Court dismisses lawsuit against torture memo author John Yoo

Constitutional Law, International Law , , , , ,

The United States Court of Appeals for the Ninth Circuit today dismissed a lawsuit by Jose Padilla against John Yoo, the lawyer who penned the “torture memos” during the George W. Bush presidency.

The torture memos were memoranda of law which concluded that torture only encompassed acts that led to “death, organ failure, or serious impairment of body functions.”

Under this definition, things like water-boarding –  widely considered to be a type of torture – would be permissible so long as it did not lead to death, organ failure, or serious impairment of body functions.

The plaintiff bringing suit, Jose Padilla, was an American citizen detained in May 2002 under the authority of President George W. Bush and declared an “enemy combatant.”

Padilla was then held in a military brig from June 2002 until January 2006, when he was transferred to a federal detention center to stand trial for unrelated charges of conspiring to commit murder overseas. A jury found Padilla guilty of those charges in August 2007.

In January 2008, Padilla and his mother brought suit in federal court against John Yoo. They alleged that while in custody, Padilla was subjected to alleged abuses that mirrored those committed at Guantanamo Bay, including extreme isolation; interrogation under threat of torture, deportation and even death; prolonged sleep adjustment and sensory deprivation; exposure to extreme temperatures and noxious odors; denial of access to necessary medical and psychiatric care; substantial interference with his ability to practice his religion; and incommunicado detention for almost two years, without access to family, counsel or the court.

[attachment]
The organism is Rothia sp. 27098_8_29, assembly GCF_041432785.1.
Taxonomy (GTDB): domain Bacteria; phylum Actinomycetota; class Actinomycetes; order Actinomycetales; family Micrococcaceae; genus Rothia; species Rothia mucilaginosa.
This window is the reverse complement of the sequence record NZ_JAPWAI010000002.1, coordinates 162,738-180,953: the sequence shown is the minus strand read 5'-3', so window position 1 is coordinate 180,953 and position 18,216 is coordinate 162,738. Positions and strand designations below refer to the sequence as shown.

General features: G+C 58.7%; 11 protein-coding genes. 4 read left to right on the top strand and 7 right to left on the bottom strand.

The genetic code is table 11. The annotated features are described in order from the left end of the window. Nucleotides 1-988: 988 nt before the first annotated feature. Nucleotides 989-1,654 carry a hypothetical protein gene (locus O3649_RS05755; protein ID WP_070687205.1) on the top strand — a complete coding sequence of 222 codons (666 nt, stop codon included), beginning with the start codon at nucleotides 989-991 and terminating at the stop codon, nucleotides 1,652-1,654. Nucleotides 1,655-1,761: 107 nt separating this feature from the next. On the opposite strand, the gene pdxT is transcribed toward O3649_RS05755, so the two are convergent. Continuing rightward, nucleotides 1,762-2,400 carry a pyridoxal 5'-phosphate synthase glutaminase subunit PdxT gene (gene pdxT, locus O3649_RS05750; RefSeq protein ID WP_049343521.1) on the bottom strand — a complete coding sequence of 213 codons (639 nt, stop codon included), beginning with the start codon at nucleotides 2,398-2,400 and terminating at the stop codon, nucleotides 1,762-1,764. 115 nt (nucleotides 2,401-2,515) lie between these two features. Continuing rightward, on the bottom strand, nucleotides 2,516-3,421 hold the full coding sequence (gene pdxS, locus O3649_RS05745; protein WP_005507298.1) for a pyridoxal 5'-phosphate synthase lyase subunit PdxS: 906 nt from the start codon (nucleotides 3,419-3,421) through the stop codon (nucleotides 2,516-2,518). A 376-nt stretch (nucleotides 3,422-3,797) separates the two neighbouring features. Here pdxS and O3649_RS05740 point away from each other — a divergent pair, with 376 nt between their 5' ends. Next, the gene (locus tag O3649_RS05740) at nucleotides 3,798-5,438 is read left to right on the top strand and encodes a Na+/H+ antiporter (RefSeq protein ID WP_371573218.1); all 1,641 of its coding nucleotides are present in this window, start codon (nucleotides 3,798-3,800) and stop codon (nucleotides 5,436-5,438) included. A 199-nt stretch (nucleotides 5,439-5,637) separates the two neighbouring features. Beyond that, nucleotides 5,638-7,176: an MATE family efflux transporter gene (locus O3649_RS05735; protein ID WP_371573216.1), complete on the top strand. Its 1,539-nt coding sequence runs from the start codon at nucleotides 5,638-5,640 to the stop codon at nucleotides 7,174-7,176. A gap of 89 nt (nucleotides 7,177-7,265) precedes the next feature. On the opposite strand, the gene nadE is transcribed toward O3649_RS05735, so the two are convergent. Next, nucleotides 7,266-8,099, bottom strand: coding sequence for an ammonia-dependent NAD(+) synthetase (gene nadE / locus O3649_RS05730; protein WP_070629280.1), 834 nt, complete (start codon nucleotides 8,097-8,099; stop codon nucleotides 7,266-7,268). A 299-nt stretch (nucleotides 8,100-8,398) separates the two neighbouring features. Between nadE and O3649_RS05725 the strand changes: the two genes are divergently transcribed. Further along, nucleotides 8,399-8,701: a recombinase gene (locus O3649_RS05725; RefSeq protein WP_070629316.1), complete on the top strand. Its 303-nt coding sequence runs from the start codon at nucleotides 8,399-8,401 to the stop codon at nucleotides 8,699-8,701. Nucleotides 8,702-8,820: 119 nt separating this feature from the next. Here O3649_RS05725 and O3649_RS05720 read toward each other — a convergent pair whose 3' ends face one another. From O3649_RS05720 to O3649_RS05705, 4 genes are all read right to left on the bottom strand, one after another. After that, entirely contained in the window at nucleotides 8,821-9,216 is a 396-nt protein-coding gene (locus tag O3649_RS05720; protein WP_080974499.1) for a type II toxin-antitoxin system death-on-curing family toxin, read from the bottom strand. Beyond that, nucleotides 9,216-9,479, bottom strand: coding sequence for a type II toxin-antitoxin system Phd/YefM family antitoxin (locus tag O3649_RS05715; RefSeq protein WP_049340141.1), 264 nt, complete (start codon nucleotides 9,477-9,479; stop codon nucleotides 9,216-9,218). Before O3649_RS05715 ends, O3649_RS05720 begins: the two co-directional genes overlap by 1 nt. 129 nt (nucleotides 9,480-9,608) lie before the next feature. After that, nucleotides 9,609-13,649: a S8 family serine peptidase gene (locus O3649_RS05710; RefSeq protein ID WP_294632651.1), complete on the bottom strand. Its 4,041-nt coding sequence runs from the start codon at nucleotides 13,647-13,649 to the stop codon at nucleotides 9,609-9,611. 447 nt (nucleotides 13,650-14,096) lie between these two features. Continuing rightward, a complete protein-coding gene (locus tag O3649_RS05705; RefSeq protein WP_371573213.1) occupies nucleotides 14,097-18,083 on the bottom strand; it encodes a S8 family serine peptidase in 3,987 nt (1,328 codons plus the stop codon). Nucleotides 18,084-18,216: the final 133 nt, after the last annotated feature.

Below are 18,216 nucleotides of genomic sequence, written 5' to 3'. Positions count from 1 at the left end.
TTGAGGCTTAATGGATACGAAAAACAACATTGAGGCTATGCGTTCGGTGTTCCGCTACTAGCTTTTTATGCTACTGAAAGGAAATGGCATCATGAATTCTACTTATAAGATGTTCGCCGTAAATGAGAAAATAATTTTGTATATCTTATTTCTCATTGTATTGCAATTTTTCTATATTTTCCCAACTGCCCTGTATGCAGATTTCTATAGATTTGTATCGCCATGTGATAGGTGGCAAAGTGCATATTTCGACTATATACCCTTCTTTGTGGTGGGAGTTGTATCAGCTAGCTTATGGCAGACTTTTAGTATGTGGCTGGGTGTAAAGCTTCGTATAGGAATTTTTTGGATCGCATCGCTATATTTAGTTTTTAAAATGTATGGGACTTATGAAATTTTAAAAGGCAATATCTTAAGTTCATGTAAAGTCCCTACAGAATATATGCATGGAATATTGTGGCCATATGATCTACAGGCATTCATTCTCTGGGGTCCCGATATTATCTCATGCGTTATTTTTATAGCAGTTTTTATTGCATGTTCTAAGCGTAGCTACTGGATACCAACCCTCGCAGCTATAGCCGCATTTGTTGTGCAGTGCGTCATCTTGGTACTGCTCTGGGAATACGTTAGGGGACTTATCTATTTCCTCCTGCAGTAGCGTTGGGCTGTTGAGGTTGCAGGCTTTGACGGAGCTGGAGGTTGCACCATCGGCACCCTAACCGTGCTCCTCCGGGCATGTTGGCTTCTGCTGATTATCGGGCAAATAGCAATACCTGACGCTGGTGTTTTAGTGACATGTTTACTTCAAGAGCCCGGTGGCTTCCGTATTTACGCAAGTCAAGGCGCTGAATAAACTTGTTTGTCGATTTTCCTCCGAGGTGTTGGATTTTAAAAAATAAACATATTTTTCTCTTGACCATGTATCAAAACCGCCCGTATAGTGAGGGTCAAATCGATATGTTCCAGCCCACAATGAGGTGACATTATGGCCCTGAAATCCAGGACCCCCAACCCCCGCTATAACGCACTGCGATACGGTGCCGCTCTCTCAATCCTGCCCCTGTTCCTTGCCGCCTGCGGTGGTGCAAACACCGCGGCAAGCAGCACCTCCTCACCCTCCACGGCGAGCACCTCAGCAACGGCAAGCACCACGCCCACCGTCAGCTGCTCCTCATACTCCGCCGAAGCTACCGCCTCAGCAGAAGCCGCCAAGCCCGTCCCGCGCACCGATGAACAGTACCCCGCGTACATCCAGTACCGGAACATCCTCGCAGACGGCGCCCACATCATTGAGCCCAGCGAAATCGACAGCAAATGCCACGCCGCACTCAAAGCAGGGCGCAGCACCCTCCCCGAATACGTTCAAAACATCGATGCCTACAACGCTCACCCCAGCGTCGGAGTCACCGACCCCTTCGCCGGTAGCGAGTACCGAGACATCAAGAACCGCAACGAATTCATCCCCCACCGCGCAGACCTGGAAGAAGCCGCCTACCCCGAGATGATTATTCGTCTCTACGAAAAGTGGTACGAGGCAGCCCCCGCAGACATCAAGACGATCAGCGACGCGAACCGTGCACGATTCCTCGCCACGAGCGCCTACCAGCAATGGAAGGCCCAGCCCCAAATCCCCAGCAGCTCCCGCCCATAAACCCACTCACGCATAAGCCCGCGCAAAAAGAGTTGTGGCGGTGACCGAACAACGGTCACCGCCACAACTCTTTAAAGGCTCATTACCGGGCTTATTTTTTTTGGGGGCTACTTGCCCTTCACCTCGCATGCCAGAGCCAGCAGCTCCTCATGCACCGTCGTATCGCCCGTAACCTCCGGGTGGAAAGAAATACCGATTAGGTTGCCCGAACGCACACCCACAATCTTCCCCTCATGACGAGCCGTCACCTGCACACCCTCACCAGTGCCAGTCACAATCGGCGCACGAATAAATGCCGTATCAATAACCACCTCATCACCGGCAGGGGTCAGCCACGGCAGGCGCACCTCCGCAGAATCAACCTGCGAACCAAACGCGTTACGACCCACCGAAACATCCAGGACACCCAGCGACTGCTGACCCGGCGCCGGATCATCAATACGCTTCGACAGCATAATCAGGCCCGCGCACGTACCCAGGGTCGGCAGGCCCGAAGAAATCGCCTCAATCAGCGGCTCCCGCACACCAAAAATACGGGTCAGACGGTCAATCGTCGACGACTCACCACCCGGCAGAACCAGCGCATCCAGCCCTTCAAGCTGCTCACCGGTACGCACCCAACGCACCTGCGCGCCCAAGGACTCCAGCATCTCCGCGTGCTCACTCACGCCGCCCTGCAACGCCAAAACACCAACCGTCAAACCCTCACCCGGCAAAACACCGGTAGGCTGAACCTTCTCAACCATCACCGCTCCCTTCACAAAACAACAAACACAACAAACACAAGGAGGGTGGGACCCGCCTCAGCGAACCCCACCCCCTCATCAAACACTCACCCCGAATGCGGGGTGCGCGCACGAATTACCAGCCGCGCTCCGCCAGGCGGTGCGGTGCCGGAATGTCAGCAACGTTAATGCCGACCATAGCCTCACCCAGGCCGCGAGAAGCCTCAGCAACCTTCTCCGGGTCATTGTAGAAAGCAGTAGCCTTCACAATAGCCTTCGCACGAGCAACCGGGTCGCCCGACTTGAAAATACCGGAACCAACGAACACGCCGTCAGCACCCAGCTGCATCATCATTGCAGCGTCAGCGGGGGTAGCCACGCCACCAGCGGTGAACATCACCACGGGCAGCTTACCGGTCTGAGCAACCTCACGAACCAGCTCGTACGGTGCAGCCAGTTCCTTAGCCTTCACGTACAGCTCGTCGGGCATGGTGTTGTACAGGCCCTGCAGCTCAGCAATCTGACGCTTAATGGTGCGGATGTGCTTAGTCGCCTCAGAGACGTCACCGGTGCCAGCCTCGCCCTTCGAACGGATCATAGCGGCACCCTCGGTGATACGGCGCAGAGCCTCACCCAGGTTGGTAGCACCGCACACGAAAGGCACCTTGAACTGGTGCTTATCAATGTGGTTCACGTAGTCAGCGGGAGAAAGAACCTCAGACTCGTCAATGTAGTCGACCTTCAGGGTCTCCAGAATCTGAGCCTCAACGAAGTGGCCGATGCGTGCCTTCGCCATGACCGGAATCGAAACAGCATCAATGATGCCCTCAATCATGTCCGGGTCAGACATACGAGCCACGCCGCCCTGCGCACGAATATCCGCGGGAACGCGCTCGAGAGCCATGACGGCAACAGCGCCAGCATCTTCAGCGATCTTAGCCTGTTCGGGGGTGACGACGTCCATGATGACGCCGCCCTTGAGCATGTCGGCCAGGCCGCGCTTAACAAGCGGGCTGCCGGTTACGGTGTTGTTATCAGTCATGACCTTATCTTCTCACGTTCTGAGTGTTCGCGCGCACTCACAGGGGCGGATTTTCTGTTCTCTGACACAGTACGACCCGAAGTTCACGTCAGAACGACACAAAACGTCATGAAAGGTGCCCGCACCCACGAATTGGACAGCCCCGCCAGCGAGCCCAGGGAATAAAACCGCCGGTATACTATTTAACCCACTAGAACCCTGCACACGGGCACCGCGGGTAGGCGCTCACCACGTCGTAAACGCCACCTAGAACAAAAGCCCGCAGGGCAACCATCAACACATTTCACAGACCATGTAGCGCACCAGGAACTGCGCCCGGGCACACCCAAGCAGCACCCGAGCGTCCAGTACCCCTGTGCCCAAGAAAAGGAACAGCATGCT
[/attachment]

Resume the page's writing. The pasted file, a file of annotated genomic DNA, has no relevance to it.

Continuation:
The lawsuit asked the court to declare that Padilla’s treatment violated the Constitution; and nominal damages of 1 dollar.

The federal trial court had permitted the lawsuit to proceed. Yoo appealed to the Ninth Circuit.

In reviewing the case, the Ninth Circuit wrote (without deciding) that the treatment against Padilla amounted to torture. But in the court’s view, the critical question was whether the treatment against Padilla was considered torture in 2001-2003.